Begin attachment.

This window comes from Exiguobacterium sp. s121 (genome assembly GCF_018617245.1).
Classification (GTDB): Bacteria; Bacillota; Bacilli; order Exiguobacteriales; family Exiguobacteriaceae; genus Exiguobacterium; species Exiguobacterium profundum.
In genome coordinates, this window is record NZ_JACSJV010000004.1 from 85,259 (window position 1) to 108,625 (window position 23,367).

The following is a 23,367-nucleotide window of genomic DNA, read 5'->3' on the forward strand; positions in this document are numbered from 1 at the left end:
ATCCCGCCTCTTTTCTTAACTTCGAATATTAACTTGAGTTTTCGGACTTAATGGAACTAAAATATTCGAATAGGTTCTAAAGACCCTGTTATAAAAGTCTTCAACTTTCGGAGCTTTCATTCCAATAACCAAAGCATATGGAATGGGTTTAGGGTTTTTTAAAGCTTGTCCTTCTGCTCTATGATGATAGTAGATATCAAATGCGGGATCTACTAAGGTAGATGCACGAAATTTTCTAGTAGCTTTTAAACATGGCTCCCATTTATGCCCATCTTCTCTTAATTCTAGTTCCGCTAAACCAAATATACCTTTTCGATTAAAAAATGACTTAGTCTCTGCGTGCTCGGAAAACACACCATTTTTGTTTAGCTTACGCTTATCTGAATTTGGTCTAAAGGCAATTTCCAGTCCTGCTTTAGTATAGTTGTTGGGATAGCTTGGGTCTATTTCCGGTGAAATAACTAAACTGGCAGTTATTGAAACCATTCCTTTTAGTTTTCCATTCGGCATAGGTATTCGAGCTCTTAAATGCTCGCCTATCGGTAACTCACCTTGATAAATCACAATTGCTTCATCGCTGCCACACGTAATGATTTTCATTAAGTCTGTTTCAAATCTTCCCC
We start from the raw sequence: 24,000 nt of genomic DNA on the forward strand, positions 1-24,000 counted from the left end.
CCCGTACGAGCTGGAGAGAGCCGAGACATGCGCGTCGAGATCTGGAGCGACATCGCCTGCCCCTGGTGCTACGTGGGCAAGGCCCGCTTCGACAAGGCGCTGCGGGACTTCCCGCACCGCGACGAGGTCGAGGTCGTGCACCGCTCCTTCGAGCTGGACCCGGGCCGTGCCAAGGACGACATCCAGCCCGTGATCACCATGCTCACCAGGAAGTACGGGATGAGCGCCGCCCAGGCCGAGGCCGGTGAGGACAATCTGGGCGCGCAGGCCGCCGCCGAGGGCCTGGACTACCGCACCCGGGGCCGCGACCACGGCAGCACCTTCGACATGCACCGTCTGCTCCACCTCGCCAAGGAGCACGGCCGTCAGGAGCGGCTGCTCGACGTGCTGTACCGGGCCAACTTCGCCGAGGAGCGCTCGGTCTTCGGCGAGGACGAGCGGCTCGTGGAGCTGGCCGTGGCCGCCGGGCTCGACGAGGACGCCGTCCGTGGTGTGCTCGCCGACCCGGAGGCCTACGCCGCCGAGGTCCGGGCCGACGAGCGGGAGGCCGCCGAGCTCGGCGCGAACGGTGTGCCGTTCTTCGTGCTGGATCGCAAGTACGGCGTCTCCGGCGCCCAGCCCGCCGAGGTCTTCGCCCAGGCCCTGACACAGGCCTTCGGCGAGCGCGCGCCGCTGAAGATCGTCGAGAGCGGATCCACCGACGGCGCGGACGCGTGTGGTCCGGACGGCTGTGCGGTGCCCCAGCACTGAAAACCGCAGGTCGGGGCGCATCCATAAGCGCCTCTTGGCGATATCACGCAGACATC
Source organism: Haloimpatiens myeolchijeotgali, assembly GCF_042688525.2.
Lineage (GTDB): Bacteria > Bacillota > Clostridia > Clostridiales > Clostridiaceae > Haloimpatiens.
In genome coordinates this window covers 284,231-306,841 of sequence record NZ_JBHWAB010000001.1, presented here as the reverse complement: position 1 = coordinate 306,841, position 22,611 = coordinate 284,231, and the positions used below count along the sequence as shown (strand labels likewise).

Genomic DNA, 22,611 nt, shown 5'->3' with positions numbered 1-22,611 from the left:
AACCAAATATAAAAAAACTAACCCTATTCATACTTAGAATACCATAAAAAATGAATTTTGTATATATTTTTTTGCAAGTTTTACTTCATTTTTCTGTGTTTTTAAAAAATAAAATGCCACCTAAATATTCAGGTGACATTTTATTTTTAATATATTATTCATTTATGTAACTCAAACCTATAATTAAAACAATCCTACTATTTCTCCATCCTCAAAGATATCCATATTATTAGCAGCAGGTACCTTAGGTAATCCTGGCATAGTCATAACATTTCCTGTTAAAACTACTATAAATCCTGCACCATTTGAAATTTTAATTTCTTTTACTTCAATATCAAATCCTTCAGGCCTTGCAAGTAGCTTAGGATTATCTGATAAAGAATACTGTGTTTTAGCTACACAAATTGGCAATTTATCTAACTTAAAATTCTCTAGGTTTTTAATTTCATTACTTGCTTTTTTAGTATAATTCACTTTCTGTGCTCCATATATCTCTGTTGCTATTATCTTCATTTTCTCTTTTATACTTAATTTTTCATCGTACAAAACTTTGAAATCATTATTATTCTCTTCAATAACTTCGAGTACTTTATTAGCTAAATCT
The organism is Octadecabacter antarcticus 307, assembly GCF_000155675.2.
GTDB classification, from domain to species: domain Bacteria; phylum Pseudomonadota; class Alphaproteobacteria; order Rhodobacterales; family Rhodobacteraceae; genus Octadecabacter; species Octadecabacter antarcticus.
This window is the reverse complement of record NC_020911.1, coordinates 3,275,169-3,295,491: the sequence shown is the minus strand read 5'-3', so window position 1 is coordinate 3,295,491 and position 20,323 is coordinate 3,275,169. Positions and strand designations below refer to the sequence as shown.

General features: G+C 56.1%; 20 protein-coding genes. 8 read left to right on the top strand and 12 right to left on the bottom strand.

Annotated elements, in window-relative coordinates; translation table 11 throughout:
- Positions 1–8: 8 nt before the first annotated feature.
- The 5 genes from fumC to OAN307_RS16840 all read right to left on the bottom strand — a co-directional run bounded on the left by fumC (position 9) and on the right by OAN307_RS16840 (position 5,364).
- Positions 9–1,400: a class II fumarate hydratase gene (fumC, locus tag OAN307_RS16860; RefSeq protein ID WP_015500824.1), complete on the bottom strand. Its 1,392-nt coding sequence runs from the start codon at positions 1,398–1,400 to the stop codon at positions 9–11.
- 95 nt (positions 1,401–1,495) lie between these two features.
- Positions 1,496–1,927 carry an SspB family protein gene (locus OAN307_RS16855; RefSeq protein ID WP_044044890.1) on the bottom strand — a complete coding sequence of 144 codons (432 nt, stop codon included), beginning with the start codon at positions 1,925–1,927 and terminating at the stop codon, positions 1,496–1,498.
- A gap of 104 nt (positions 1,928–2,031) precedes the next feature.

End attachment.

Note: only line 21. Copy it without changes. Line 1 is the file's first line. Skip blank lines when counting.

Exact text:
- 95 nt (positions 1,401–1,495) lie between these two features.